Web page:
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Project Description provides a remote configuration and control network to the .Net apps in your enterprise. App configuration becomes centralised and live/runtime changes are pushed to each application - no restart required to pick up the change. Cache control commands can also be sent!


What problem does it solve?

In short - application configuration and cache invalidation. Any .Net application (, Console, Windows Service, Winform, WPF, etc) using Castle/Windsor (other IoC containers to be supported later) can use to manage its configuration and local cache store.

In an enterprise platform there are often many apps sharing the same configuration values, usually stored in an isolated xml configuration file that is updated with the correct environment values at build/deploy time. Each app would have a copy of these configuration property files and an update means updating all instances. Ultimately you have multiple isolated xml files containing duplicates of the same configuration value - and you have to manage all of these instances.

Similarly with local caches - each application may utilise a local cache that has a (stale) copy of a piece of data - how do you manage invalidation when the actual master piece of data is changed by an update?


What does it do?

Trollr.Net provides a radical new way to manage your application configuration! With Trollr.Net no configuration values are deployed with an application, instead they are stored in a central configuration store; this also means they can be shared across applications. Each application loads its required configuration at startup and then trollr will manage any changes over the lifecycle of the application - updates to the central configuration store are sent to each application as they happen without needing to restart the application.
  • Out goes the numerous xml files.
  • In comes a single centralised configuration store with notification changes pushed to each application in realtime.
  • Provides a bi-directional command channel between each application and a central configuration and control service.
  • Applications can subscribe for configuration and cache updates and will receive notification when any happen.
  • No restart/recycle of the application is required to pick up the configuration change - the new value is immediately available to the running code.
  • Central config & control service continuously checks for updates and pushes them to each subscribed application as they are committed to a central configuration store (currently SqlServer is supported).
  • Overrides for specific configuration properties can be applied at either an application or machine or more finer, targeting a single machine/app combo.
  • Future Feature Configuration changes can also be scheduled - a start/end date can be attached to a configuration value and this is automatically pushed to the subscribed applications at the correct time. Eg: You could schedule an elevation in logging level for a specific part of the day.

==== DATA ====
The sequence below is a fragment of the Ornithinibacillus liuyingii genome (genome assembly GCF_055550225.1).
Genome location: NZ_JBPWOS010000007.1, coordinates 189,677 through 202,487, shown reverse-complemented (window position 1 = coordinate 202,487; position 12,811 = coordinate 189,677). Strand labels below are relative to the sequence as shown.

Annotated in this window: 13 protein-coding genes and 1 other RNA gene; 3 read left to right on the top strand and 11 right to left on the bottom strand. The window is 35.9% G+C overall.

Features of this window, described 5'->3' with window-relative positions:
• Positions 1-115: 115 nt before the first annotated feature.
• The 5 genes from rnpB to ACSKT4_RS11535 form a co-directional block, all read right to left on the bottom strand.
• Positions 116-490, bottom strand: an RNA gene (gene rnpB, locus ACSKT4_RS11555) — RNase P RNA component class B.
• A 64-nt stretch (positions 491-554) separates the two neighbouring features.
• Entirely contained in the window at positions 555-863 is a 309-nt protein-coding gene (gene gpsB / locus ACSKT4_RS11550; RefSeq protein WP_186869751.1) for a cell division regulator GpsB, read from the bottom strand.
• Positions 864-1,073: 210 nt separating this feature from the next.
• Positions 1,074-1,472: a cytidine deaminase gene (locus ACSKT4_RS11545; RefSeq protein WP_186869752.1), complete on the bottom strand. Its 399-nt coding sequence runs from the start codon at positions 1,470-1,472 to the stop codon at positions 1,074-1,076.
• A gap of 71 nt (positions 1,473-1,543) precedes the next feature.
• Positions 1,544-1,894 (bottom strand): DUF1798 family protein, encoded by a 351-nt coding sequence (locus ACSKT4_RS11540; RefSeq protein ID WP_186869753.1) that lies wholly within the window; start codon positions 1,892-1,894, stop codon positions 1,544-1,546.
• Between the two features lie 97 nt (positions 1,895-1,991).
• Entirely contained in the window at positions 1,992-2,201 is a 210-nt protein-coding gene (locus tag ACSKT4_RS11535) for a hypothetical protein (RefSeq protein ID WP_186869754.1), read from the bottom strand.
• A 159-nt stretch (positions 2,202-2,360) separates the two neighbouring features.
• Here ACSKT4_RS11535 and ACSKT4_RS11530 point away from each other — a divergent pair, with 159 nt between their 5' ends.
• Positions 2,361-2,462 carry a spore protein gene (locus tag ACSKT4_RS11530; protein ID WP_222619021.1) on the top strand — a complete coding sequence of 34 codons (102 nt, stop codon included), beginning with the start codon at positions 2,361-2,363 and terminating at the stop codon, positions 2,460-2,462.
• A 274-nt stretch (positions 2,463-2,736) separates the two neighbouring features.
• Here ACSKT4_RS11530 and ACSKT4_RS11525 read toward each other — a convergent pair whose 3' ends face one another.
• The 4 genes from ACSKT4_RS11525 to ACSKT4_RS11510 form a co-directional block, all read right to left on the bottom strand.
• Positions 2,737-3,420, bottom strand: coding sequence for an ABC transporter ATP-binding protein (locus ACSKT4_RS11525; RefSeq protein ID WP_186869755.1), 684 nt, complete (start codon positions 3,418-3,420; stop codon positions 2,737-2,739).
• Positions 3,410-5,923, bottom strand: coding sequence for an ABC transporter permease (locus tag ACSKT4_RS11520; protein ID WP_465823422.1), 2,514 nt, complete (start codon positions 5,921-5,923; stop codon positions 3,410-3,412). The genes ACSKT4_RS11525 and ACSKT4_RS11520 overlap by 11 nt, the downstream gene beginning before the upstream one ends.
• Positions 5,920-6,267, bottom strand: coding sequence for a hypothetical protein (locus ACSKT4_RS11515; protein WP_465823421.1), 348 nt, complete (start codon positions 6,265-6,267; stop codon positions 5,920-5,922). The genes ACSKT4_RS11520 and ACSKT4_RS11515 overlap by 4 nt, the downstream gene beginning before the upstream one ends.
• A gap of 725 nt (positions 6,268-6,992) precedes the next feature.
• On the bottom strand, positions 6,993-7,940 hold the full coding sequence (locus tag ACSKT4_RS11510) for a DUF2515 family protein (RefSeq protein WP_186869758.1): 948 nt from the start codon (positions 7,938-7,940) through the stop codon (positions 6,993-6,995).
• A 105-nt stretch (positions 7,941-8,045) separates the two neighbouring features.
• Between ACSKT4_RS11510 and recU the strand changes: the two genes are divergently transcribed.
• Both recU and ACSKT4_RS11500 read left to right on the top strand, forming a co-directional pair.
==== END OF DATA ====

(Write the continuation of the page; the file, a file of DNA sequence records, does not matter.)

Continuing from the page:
How does it work?

It's based around a central windows service that manages configuration and cache changes. A WCF pub/sub mechanism allows your app to "pull" it's configuration from a central configuration store at startup - a reciprocal channel is then be used to push runtime configuration changes to all subscribed applications along with commands to invalidate any in-process caches when data state has changed.

PLEASE READ The initial release of utilises the capability of the Castle/Windsor IoC container in order to work. So for you to use your application must use Castle/Windsor for DI/IoC - if it doesn't then cannot be used. Now the good news! The important aspect that leverages from Castle/Windsor is interception - any IoC container that has equivalent functionality can be used. is designed to allow other IoC containers to be plugged in - it initially ships with a Castle/Windsor adapter but I'm sure in time other container wrappers will be implemented or if you are up for a challenge write an adapter for your container (and even contribute it back to the project for big kudos). It's written against the .Net 4.0 framework in case you were wondering...


When your application starts installs a WCF net.tcp servicehost that can be called by the central service; it will also contact the central service with details of your application including the callback address of the servicehost and a list of configuration values required. This list of configuration values is gathered by the trollr infrastructure using reflection - all you need do is mark any object requiring trollr configuration with a special trollr interface and each public property on the object needs a trollr attribute (this allows you to override the property name with a more descriptive configuration label for it). The central service gathers the current configuration values for the properties requested and replies to the application which in turn stores these in the system.web.cache (HttpCache) for super fast local access by trollr.